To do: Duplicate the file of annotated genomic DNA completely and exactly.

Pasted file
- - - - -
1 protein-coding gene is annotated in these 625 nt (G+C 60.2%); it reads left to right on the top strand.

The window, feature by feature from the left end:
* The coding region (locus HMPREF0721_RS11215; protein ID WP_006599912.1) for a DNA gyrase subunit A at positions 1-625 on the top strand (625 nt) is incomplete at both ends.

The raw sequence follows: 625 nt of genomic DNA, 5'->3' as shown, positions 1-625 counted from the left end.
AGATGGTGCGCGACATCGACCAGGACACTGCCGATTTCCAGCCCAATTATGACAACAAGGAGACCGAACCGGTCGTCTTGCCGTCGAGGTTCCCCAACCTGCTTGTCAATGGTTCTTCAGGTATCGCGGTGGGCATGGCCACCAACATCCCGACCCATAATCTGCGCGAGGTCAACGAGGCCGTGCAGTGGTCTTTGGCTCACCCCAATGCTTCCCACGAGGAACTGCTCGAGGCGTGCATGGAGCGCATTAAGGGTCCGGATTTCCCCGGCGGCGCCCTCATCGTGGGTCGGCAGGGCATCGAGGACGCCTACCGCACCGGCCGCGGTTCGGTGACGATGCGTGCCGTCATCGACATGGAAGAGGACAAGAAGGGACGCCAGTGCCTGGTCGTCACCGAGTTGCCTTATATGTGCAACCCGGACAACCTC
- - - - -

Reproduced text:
1 protein-coding gene is annotated in these 625 nt (G+C 60.2%); it reads left to right on the top strand.

The window, feature by feature from the left end:
* The coding region (locus HMPREF0721_RS11215; protein ID WP_006599912.1) for a DNA gyrase subunit A at positions 1-625 on the top strand (625 nt) is incomplete at both ends.

The raw sequence follows: 625 nt of genomic DNA, 5'->3' as shown, positions 1-625 counted from the left end.
AGATGGTGCGCGACATCGACCAGGACACTGCCGATTTCCAGCCCAATTATGACAACAAGGAGACCGAACCGGTCGTCTTGCCGTCGAGGTTCCCCAACCTGCTTGTCAATGGTTCTTCAGGTATCGCGGTGGGCATGGCCACCAACATCCCGACCCATAATCTGCGCGAGGTCAACGAGGCCGTGCAGTGGTCTTTGGCTCACCCCAATGCTTCCCACGAGGAACTGCTCGAGGCGTGCATGGAGCGCATTAAGGGTCCGGATTTCCCCGGCGGCGCCCTCATCGTGGGTCGGCAGGGCATCGAGGACGCCTACCGCACCGGCCGCGGTTCGGTGACGATGCGTGCCGTCATCGACATGGAAGAGGACAAGAAGGGACGCCAGTGCCTGGTCGTCACCGAGTTGCCTTATATGTGCAACCCGGACAACCTC